Can Music Fine Tune Your Brain?
By Aiyoung, Alice, Florence and Mathilda
To what extent does playing a musical instrument as a child benefit one later in life?
The author and neurologist, Oliver Sacks, remarked in his book Musicophilia: ‘What an odd thing it is to see an entire species - billions of people - playing with, listening to, meaningless tonal patterns, occupied and preoccupied for much of their time by what they call “music”.’
Mr Sacks was surely right to wonder at humankind’s attitude towards the art. Music cannot explain or make sense of the world in the way that science can. It could be argued that music is just a pointless indulgence or a waste of time.
However, in recent years, studies have led experts to believe that music can be more than the sum of its chords. It is now thought that music can change people’s lives in more ways than previously understood.
The concert pianist, James Rhodes, is adamant that music transformed his life. Having suffered abuse as a child, he turned his life around and made his musical debut in 2009. Rhodes soon rose to the top of the charts and is now a world-famous pianist and a bestselling author.
In his latest book, ‘How to Play the Piano’, he cites a study by Susan Hallam of UCL which describes the effects of learning an instrument. According to the study, music improves ‘discipline, self-confidence, focus, problem-solving, language, literacy, maths and personal well-being’.
This concept is concisely summarised by Mr Rhodes, who says, ‘you can be a complete dunce and still benefit from the fact that learning to play the piano makes you a more rounded and fulfilled person’.
This opinion is confirmed by Keval Shah, a performer and teacher at the Royal Academy of Music. He says that he enjoys the state of mind and discipline of music making: ‘It keeps my brain healthy.’
Mr Shah believes music to be a metaphor for a more widely fulfilled life. He says it teaches you all of the necessary skills you need such as: ‘honesty, meaning, clear communication, empathy, and respect’.
Science will support this, as a leading London-based Consultant Neurosurgeon Lewis Thorne outlines. He explains that people with advanced knowledge in particular areas have different brain structures. ‘London taxi drivers have a bigger part of their brain that stores geographical memories, bilingual people use more of their brain for language.’
It seems that musicians also recruit more of their brains for the necessary functions and so change the proportions of their brains too. ‘The musicians in that study had recruited more of their brain for the functions needed’.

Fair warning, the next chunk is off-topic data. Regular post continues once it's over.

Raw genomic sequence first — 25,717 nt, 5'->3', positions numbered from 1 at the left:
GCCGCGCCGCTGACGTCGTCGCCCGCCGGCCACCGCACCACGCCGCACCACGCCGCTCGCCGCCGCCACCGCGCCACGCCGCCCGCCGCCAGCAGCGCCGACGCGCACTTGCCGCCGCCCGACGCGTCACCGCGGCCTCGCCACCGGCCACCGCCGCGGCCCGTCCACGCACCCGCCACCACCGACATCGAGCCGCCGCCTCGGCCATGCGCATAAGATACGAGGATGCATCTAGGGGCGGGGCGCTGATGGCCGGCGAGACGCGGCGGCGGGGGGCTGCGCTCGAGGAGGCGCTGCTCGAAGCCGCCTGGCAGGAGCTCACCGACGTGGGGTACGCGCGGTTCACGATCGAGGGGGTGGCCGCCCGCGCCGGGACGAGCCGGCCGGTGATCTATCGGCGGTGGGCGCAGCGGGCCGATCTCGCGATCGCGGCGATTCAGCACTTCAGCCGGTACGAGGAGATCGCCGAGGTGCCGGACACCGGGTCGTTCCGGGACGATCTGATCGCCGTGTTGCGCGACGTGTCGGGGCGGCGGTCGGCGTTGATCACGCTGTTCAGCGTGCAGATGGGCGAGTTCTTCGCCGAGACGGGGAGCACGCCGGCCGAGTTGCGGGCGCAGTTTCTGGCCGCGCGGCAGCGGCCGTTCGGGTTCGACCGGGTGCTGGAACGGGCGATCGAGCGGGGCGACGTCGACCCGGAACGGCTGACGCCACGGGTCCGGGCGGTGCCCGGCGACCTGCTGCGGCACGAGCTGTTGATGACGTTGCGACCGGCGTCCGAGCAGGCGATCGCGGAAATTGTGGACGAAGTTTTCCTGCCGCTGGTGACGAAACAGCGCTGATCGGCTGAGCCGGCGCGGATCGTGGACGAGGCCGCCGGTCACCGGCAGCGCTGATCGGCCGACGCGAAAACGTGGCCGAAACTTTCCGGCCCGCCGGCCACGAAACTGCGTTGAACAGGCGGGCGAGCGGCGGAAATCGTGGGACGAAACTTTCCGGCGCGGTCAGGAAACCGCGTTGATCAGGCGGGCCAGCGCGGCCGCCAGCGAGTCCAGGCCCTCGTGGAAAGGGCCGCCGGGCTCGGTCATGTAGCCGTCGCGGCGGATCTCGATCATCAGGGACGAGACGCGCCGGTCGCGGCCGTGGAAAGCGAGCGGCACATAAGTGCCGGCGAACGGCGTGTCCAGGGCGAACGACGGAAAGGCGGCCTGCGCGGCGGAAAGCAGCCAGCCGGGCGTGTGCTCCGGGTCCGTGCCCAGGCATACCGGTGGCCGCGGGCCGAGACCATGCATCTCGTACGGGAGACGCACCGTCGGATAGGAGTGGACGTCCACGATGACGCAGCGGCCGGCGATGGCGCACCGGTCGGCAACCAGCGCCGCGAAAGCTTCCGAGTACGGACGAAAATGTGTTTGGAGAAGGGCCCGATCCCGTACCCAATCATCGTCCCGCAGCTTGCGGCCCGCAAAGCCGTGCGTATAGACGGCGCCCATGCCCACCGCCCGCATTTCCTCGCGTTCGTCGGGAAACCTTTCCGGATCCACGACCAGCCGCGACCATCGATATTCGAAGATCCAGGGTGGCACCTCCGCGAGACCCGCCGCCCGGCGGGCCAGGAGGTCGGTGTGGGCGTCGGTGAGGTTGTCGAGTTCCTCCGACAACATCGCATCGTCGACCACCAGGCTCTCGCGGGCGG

Music can also help some people with health issues, such as dementia. Mr Thorne says that ‘the part of the brain that stores repeated movements such as scales is different from the part of the brain which is affected by dementia’. This allows dementia patients to recall songs from their childhood and learn to play musical instruments when they can’t remember the date.
He debunks the notion that playing music while operating has an effect on patients, as under anaesthesia patients are in a state of unawareness. He adds that music can be of benefit to the surgical team, mentioning one of his colleagues who favours heavy metal while working on the operating table.
Despite the benefits of music, instruments can be expensive; an average beginner guitar costs £180. This is a factor that limits people's enjoyment and participation in music, and surely the government should be striving to help families who would not usually be able to afford the resources required.
Amanda Williams, Assistant Director of Music at St Marylebone CE School, observes how students with interests in creative subjects like music and drama tend also to do well in academic subjects.
Some might argue that this might, in part, be that people who practice music are more likely to be generally diligent, due to the amount of patience and commitment required to excel at music, but the observations of all the people included in our study suggest that there must be more in music and creativity.
After all, when asked about his theory of relativity, Albert Einstein said: ‘It occurred to me by intuition, and music was the driving force behind that intuition. My discovery was the result of musical perception.’
If this argument is supported by Einstein, surely even the most sceptical non-musician would have to be persuaded of music’s capacity to change lives by one of the greatest scientists of all time.